Mother Jones's Tom Philpott has shared a problem that I didn't know existed, and cannot unknow now:

You see, starting in about 2009, in the pits that capture manure under factory-scale hog farms, a gray, bubbly substance began appearing at the surface of the fecal soup. The problem is menacing: As manure breaks down, it emits toxic gases like hydrogen sulfide and flammable ones like methane, and trapping these noxious fumes under a layer of foam can lead to sudden, disastrous releases and even explosions. According to a 2012 report from the University of Minnesota, by September 2011, the foam had "caused about a half-dozen explosions in the upper Midwest…one explosion destroyed a barn on a farm in northern Iowa, killing 1,500 pigs and severely burning the worker involved."

But this is not the best description I've read of it. That comes from Pig Progress ("your portal on global pig production"):

A gelatinous goop that resembles melted brown Nerf, the foam captures gases emitted by bacteria living in manure, which on industrial farms gathers in pits beneath barns that may contain thousands of animals. 

Since it's after lunch, here's what it looks like.

Oddly enough, the problem seems to be concentrated in the midwest: Illinois, Iowa, and Minnesota, where foaming pig manure has been blowing up barns. The science is pretty simple: the foam stores the methane in the manure, and disturbing the foam (with fire, water, or "pig activity") causes a quick, explosive methane release.

But scientists don't have any idea why the manure is foaming, or why it seems to be such a problem now when it's been occasionally reported for decades.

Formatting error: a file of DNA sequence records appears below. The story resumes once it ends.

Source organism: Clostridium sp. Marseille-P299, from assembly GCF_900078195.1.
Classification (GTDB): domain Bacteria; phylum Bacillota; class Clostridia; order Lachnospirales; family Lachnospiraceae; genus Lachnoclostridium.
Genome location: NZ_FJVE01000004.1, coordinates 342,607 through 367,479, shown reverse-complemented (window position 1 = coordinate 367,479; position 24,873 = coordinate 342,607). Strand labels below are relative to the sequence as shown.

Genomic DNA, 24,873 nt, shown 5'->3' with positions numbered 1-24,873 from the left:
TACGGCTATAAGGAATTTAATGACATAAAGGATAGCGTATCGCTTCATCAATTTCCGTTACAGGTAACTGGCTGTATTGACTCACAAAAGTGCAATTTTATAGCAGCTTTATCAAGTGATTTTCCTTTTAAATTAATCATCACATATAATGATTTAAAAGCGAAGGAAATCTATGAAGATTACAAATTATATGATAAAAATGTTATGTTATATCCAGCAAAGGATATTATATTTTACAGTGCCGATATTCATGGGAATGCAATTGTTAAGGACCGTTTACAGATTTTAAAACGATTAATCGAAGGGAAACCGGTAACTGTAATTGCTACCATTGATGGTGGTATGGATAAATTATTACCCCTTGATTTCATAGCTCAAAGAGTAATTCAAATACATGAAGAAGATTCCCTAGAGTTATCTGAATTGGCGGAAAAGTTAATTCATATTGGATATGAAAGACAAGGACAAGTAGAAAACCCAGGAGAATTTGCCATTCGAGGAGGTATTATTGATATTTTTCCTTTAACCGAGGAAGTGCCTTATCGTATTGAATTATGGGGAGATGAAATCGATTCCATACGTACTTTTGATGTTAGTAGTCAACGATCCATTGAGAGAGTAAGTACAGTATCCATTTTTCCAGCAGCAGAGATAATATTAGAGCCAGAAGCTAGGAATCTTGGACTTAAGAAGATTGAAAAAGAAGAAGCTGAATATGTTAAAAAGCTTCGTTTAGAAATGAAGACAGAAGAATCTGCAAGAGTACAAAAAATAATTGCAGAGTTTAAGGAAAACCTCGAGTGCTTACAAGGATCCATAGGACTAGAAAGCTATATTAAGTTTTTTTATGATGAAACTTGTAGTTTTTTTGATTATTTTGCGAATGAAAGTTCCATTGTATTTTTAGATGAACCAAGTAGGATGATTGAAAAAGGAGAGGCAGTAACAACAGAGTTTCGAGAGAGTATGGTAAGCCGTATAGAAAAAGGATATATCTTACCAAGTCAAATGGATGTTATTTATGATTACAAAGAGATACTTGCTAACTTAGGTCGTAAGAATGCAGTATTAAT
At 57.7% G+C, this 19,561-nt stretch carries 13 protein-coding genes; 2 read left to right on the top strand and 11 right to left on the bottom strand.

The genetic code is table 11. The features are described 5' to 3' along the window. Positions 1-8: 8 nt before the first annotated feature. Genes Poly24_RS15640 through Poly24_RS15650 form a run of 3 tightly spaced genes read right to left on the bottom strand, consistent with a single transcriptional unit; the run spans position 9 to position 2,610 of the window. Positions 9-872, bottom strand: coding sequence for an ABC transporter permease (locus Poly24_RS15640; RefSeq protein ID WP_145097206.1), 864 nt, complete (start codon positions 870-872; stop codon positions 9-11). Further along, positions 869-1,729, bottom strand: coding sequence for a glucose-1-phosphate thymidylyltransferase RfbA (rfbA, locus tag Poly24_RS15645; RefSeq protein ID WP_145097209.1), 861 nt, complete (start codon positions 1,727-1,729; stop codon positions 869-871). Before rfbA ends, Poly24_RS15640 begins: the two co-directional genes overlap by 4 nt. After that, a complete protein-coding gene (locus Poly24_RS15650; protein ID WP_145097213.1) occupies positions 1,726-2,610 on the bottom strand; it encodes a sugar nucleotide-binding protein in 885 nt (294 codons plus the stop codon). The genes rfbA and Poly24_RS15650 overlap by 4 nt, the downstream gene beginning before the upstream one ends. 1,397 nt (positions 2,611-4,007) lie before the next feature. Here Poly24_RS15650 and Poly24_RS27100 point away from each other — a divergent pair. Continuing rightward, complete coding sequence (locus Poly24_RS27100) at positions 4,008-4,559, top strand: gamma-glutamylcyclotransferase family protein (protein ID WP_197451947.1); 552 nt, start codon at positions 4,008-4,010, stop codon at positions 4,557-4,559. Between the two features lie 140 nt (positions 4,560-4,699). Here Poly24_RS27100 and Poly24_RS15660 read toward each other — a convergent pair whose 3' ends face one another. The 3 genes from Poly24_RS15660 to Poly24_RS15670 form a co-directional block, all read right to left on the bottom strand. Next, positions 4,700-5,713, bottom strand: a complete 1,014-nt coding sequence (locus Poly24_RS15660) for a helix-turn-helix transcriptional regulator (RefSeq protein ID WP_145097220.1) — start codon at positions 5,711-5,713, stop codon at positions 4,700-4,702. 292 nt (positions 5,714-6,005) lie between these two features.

The geographical issue seems to be more simple. North Carolina, which has many large-scale hog farms, doesn't suffer this problem, probably because of how they deal with pig manure:

Hog houses in North Carolina generally do not have deep pits, and they are much more shallow about 4 feet. Similar to the Midwestern design, the waste falls through slits in the floor into a collection pit below. But the difference is that this pit is flushed on a regular basis to an open air lagoon for long term storage. Hog operations in eastern North Carolina typically have flaps that roll up to allow for natural ventilation, preventing high concentrations of methane to build up inside the building. In the Midwest most hog operations have solid walls and are ventilated using large fans.

One theory is that "filamentous microorganisms," which cause foaming in municipal wastewater systems, are the cause—but they don't do well in anaerobic environments. Another idea suggests that the use of distillers' grains as food, which has been replacing corn and soybean as livestock feed as ethanol production has increased. But not all the farmers with foaming manure problems use distillers' grains.

While the causes are unknown—"a real CSI mystery type of thing"—there is one recommended short-term treatment: pouring antibiotics into the manure pits. In particular, an antibiotic called Rumensin, which is basically medical-grade Tums for cows.